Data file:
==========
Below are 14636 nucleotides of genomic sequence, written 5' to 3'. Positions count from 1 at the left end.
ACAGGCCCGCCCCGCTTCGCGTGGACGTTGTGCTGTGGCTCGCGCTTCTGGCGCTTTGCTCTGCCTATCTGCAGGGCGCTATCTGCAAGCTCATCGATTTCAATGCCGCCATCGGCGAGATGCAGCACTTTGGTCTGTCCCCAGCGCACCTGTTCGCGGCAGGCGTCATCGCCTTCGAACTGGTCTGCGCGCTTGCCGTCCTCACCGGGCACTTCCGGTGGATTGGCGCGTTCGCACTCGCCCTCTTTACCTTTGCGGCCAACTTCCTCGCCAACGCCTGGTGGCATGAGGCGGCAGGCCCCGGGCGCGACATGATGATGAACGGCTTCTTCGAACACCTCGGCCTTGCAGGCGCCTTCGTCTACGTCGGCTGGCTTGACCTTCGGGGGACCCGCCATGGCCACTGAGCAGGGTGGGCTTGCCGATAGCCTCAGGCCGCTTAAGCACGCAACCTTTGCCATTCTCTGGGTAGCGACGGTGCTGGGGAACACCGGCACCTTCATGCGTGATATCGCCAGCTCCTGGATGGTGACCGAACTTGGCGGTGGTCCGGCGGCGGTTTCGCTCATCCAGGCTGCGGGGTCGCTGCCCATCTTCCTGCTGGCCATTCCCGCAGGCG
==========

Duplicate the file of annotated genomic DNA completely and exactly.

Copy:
Below are 14636 nucleotides of genomic sequence, written 5' to 3'. Positions count from 1 at the left end.
ACAGGCCCGCCCCGCTTCGCGTGGACGTTGTGCTGTGGCTCGCGCTTCTGGCGCTTTGCTCTGCCTATCTGCAGGGCGCTATCTGCAAGCTCATCGATTTCAATGCCGCCATCGGCGAGATGCAGCACTTTGGTCTGTCCCCAGCGCACCTGTTCGCGGCAGGCGTCATCGCCTTCGAACTGGTCTGCGCGCTTGCCGTCCTCACCGGGCACTTCCGGTGGATTGGCGCGTTCGCACTCGCCCTCTTTACCTTTGCGGCCAACTTCCTCGCCAACGCCTGGTGGCATGAGGCGGCAGGCCCCGGGCGCGACATGATGATGAACGGCTTCTTCGAACACCTCGGCCTTGCAGGCGCCTTCGTCTACGTCGGCTGGCTTGACCTTCGGGGGACCCGCCATGGCCACTGAGCAGGGTGGGCTTGCCGATAGCCTCAGGCCGCTTAAGCACGCAACCTTTGCCATTCTCTGGGTAGCGACGGTGCTGGGGAACACCGGCACCTTCATGCGTGATATCGCCAGCTCCTGGATGGTGACCGAACTTGGCGGTGGTCCGGCGGCGGTTTCGCTCATCCAGGCTGCGGGGTCGCTGCCCATCTTCCTGCTGGCCATTCCCGCAGGCG